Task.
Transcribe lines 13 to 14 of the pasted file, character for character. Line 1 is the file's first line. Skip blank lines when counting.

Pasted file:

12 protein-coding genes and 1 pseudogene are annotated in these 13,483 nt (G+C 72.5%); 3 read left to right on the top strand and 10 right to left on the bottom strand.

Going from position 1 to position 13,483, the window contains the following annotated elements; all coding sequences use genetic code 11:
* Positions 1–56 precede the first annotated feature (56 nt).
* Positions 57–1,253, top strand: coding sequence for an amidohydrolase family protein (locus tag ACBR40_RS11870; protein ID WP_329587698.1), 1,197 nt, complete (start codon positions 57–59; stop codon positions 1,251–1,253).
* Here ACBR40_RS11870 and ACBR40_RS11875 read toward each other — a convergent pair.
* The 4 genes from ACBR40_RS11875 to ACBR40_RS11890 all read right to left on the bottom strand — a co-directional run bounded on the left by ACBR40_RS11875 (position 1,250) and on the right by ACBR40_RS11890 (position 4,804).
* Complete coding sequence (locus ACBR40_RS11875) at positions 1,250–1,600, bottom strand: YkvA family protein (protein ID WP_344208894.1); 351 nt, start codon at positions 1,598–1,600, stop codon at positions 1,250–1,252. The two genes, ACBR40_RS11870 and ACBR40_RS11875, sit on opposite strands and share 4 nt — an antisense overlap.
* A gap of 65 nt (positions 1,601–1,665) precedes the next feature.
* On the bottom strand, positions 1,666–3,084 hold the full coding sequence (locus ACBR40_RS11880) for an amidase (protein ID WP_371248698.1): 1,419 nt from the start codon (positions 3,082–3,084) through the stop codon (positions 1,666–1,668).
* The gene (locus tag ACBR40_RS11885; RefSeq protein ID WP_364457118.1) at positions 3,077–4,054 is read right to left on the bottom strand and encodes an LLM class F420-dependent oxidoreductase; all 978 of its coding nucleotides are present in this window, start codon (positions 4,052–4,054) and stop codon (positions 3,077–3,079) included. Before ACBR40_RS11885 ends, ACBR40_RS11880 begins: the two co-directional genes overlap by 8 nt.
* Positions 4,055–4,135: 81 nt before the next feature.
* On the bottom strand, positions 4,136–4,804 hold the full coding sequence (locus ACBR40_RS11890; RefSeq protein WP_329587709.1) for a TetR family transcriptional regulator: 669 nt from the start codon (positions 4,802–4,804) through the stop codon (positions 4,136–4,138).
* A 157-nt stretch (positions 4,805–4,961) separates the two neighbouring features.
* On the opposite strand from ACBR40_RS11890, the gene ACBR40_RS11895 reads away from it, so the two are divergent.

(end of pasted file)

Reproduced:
* A 157-nt stretch (positions 4,805–4,961) separates the two neighbouring features.
* On the opposite strand from ACBR40_RS11890, the gene ACBR40_RS11895 reads away from it, so the two are divergent.